Ruak Says Timor-Leste Can Still Pay For Sunrise Holdings by 18 March Featured

By INDEPENDENTE March 12, 2019 1106
The Prime Minister, Taur Matan Ruak The Prime Minister, Taur Matan Ruak

DILI: Taur Matan Ruak has insisted his government will meet the payment deadline for holdings in Greater Sunrise gas project on 18 March, despite the Court of Appeals yet to decide on the legality of the government’s proposed payment plan.

In an interview with media on Thursday, the Prime Minister swept aside questions about risk in the US$650 million buyout of ConocoPhillips and Royal Dutch Shell holdings emphasising a need for boldness.  

“The biggest risk for Timorese people is death,” he said. “Why did we confront death? For Independence! Why can't we take on risk?

“One who isn't brave enough, they will never succeed in their life, neither as an individual or a people,” he said.

The comments come as the government continues its effort to transfer money from the Petroleum Fund to TimorGap to pay for the shares.

On 21 February, Sara Lobo, the Acting Minister of Finance, presented the government’s new investment policy in parliament.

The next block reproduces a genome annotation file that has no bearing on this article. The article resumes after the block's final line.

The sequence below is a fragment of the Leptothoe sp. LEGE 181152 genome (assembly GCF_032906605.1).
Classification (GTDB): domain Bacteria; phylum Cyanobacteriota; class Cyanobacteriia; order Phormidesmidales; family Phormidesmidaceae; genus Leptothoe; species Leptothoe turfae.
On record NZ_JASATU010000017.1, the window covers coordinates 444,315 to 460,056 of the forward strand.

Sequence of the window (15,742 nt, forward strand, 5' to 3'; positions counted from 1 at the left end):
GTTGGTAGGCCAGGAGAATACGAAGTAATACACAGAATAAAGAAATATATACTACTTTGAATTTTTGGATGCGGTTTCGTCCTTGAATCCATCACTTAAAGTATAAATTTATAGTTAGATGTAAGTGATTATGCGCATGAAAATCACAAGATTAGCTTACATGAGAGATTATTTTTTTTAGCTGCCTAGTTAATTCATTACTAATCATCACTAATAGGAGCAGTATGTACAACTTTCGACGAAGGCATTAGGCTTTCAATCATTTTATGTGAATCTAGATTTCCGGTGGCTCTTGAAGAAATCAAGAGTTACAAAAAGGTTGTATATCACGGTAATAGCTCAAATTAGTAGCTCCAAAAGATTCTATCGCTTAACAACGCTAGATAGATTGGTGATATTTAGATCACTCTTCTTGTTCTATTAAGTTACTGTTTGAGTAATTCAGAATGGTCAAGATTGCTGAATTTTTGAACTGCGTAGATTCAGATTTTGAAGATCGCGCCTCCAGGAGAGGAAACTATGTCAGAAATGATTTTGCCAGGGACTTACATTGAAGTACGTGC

The policy would allow 5% of the Petroleum Fund (around $800 million) to be invested in TimorGap, while decreasing the percentage of the Petroleum Fund invested in stocks from 40% to 35%, according to La’o Hamutuk

The State-owned company must then use the investment to exploit known oil and gas fields which are commercially competitive and will contribute to development and diversification of Timor-Leste’s economy.

The plan came after the President of the Republic approved the government’s controversial amendment to the country’s Petroleum Activities Law after first vetoing the change amid concern it would lead to misuse of funds.

The decree change removes legal protections which prevent the Petroleum Fund being used for Sunrise buyout.

Under Timor-Leste law, the President can veto a bill once, but must then ratify it if the bill wins a parliamentary vote of approval.

Days after  Lobo announced the payment plan, legal experts urged the government not to implement the new policy before the court rules on changes to the Petroleum Activities Law.

On 30 January, a letter signed by 23 members of parliament asked the Court of Appeals to review the legality and constitutionality of the changed Petroleum Activities Law.

The decree removes a 20 percent cap on state participation in oil projects and allows Sunrise and other projects to bypass approvals by parliament in future.

On 15 February the Prime Minister’s office clarified that the process of buying Sunrise shares would proceed “until the court says stop,” La’o Hamutuk reported.

Under Timor-Leste law, until the court decides amendments to the Petroleum Activities Law are in force.

Rate this item
(0 votes)

Independente Digital TV

Tuir ami iha Twitter

Kalendariu Notisia

« April 2024 »
Mon Tue Wed Thu Fri Sat Sun
1 2 3 4 5 6 7
8 9 10 11 12 13 14
15 16 17 18 19 20 21
22 23 24 25 26 27 28
29 30